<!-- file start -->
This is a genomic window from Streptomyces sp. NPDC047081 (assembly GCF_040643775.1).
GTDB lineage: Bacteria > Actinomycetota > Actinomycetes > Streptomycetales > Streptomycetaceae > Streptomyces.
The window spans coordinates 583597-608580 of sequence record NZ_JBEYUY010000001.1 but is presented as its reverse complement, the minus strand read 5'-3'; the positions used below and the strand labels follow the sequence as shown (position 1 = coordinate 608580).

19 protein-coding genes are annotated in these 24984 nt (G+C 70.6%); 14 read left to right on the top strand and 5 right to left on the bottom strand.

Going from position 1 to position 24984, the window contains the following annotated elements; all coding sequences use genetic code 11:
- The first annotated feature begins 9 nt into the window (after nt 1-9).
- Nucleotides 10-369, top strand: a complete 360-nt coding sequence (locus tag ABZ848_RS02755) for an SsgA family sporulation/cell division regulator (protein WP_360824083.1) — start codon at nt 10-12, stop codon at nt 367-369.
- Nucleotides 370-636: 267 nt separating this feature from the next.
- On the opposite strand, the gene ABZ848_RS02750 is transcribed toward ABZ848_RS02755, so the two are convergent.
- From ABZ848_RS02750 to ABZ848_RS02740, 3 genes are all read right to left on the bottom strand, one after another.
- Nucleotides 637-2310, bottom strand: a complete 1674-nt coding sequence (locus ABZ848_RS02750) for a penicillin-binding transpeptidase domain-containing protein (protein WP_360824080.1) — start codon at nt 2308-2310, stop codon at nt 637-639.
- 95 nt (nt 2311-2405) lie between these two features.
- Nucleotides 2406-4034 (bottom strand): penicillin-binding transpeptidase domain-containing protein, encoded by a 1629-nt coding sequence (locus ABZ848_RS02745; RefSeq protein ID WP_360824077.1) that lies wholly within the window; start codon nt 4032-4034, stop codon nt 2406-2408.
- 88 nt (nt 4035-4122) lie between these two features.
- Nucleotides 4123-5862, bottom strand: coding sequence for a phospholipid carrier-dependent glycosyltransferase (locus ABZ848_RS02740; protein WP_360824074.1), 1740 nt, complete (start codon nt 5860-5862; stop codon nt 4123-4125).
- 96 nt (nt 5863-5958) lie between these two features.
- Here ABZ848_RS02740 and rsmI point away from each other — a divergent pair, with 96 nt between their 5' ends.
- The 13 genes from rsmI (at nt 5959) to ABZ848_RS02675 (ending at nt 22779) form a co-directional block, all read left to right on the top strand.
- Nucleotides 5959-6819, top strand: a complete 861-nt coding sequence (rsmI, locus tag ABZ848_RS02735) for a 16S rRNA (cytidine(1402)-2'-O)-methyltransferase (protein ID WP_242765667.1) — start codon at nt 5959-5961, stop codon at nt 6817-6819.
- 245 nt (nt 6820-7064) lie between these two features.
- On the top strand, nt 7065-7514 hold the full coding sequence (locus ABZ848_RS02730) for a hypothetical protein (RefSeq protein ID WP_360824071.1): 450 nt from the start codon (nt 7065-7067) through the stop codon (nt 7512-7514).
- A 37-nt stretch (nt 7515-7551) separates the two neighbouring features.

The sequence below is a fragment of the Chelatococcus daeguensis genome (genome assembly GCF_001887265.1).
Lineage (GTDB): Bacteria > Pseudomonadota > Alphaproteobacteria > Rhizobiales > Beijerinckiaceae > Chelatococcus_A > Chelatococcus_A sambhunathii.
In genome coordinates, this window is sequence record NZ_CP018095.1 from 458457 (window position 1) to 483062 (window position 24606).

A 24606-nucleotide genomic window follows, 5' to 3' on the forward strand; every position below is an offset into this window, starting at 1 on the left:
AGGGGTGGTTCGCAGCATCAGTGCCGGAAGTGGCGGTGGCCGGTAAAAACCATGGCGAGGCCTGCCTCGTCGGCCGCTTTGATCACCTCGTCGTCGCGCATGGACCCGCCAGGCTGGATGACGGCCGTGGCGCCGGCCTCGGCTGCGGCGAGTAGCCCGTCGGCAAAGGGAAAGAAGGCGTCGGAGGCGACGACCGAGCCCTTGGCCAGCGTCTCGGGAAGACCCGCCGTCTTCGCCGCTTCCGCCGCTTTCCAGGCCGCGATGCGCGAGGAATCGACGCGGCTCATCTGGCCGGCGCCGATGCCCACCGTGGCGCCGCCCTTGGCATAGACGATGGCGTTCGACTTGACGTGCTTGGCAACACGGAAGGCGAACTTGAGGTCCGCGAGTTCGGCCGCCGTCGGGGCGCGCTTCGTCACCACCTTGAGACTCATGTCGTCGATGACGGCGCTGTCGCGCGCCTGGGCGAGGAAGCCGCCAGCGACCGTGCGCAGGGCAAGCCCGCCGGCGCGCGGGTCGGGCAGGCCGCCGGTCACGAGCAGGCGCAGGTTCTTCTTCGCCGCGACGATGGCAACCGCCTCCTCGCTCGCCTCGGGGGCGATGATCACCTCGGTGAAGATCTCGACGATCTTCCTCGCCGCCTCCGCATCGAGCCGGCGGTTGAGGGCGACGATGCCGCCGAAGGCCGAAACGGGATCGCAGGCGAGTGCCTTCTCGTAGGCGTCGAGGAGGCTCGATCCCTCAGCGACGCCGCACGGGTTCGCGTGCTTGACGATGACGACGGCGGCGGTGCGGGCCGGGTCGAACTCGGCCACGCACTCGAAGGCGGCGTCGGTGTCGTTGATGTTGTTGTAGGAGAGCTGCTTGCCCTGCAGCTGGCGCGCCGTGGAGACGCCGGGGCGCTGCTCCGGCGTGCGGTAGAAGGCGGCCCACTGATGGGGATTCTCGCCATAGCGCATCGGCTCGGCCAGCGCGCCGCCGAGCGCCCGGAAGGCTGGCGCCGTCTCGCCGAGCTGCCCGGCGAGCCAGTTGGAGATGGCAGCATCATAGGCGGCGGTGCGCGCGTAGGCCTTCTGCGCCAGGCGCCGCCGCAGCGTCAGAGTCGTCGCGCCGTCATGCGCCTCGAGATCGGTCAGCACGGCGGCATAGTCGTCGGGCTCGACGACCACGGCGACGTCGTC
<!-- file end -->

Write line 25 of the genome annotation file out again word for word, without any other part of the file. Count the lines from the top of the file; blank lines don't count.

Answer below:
In genome coordinates, this window is sequence record NZ_CP018095.1 from 458457 (window position 1) to 483062 (window position 24606).